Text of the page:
AI auto tagging comes to ShareBrowser

At NAB 2018 we previewed a new feature in our product line, and, not surprisingly, it captured the attention of many people.

With just the click of a button we can automatically tag your videos in ShareBrowser. Meaning, you choose a video, click an icon, and within a matter of minutes the content in that video is automatically identified using artificial intelligence, tagged with keywords, and searchable.

Now, admittedly, it seems like everywhere you turn someone is using terms like “machine learning” and “AI,” and those phrases are already becoming passé before their real potential hits home. But when you experience first-hand what can be done with AI and you apply just a little imagination… everything else seems old.

Media creators will love AI

I’ve been fortunate enough to see a lot of new technology long before it hits the streets. I’ve held tiny pieces of hardware worth more than a Ferrari, and I’ve tested some of the most exotic storage components ever produced.

As much as I love technology, I’ve definitely built up some immunity to what impresses me. And as you might have guessed by now, I think the implications of AI will be huge for our industry.

I know we’re all walking around with more computing power in our pockets than what was used to go to the moon. But, let this sink in: You can now have a computer scan a clip and quite accurately identify the contents of that video. Almost instantly. It’s now good enough, easy enough, and inexpensive enough that it’s applicable to just about any organization.

Here’s a very short demonstration of what we previewed to our visitors at NAB:

In the ShareBrowser demo above you can see that we processed a short video of a ballerina. What comes back are very accurate keywords, including “Ballerina,” “Ballet,” “Dance,” and “Performer,” all of which get automatically entered into the ShareBrowser database.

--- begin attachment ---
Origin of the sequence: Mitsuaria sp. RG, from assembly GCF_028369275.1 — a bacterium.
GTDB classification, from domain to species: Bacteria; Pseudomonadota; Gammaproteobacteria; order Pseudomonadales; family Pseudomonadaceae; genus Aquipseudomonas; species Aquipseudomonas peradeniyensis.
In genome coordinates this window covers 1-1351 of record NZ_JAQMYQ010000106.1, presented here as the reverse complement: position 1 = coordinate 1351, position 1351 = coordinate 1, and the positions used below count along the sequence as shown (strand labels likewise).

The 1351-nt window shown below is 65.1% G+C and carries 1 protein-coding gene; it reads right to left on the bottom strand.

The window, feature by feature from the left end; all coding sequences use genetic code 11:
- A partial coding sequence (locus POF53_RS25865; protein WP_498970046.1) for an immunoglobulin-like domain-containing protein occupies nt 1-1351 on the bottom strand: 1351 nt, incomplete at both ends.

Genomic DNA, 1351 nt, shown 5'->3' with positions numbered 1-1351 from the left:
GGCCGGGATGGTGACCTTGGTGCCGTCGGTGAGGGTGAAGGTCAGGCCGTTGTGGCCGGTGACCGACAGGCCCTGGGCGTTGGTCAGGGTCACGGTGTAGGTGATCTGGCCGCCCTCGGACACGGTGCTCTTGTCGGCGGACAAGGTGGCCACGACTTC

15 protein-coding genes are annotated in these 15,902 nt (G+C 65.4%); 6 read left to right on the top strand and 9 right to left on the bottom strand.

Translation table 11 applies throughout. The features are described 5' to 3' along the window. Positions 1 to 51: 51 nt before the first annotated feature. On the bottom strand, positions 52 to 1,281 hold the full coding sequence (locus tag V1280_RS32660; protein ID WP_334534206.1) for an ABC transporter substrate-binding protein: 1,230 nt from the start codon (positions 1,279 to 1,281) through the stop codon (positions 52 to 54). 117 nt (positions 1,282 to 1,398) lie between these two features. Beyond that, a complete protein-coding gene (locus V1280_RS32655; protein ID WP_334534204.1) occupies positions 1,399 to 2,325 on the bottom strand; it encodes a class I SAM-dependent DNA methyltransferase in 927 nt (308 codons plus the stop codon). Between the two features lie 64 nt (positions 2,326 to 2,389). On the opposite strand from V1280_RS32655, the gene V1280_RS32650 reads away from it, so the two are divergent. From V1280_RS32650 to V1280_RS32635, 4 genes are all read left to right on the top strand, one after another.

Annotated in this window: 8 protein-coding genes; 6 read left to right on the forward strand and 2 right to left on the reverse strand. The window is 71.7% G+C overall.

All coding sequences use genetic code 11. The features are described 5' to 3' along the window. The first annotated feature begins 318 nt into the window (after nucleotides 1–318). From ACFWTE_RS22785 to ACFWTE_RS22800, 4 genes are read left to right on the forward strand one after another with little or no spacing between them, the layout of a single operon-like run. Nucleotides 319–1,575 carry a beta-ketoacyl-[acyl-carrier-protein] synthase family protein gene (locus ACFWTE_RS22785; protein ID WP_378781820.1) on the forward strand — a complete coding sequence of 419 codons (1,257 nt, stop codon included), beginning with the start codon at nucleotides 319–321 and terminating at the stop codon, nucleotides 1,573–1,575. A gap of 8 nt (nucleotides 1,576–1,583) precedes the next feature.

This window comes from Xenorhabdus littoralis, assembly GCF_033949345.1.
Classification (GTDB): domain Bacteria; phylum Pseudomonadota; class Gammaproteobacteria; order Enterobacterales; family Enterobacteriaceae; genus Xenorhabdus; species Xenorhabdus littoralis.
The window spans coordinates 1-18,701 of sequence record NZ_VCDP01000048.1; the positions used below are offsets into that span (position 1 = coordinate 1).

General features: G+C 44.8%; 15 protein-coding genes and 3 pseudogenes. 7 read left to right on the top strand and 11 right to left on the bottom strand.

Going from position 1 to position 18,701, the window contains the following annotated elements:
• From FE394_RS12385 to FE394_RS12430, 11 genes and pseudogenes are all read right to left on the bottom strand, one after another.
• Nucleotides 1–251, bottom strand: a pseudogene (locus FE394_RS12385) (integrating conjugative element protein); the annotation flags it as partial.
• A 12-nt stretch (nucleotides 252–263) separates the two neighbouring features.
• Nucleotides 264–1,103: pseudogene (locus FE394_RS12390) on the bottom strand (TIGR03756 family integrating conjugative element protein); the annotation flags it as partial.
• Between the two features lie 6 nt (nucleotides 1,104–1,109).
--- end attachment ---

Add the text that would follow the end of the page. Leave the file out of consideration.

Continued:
Imagine sending thousands of hours of archived video through AI and having it quickly, accurately, and inexpensively, automatically processed and categorized so that it’s instantly searchable by your post-production team.

This could be one of the greatest things ever for curating B-roll footage!

Imagine running any new video straight through a first-pass auto tagging job once it hits the storage system. And better: having keyword-based rules and automations that fire whenever the AI finds, say, any clip with a convertible sports car.

AI for sports, news, marketing, worship

At NAB, we talked with customers who brought up interesting use cases for professional sports, advertising, news, worship, and product recognition.

Consider a workflow where professional athletes are automatically identified, by name, and their presence noted at exact points in the timeline. Maybe there’s a need to find an interview of an athlete, but more importantly—only videos where that person is wearing a specific team’s jersey…

Maybe you’re in a newsroom and want to find all videos that contain fire, or floods, or cats, or people carrying guns. Or maybe you only want a video that contains all of those things!

Or perhaps you’ll have a need to identify faces of people who aren’t exactly “famous.” You’ll be able to train the AI to recognize that person, and you’ll be able to assign other metadata to that person, such as their age, gender, etc. Putting that all together means a marketing team could search their library and easily find all video of, say, female executives only. A church could assemble a collection of recorded services including video of a certain guest pastor.

And the more we use AI the better it’s going to get. The video you submit to AI now will have even better recognition a couple years later. But of course the great benefit to all of this is that it won’t require anywhere near the enormous time, effort, planning, and cost that would be necessary for humans to do these jobs, leaving us with more time to do the best work that only humans are good at doing.

Interestingly, you’ll first use AI to find things you want, and then you’ll also use it to exclude assets that are no longer important. From there, you’ll almost certainly want to push your libraries through AI every now and then, but you’ll only have to send the parts of your library that have been found (with the help of AI) to really matter.

You’ll soon be able to click a video, effortlessly have it identified, tagged, transcribed and translated, and acted upon, all with AI. (The AI can also identify text in video, and it’ll probably even be able to identify brand/product logos, and eventually read lips.) You’ll be able to search all of it. And it will only cost pennies per minute of video.

I remember seeing 2Gb Fibre Channel and thinking it was impressive. Those days are long behind us, and I couldn’t be happier about that.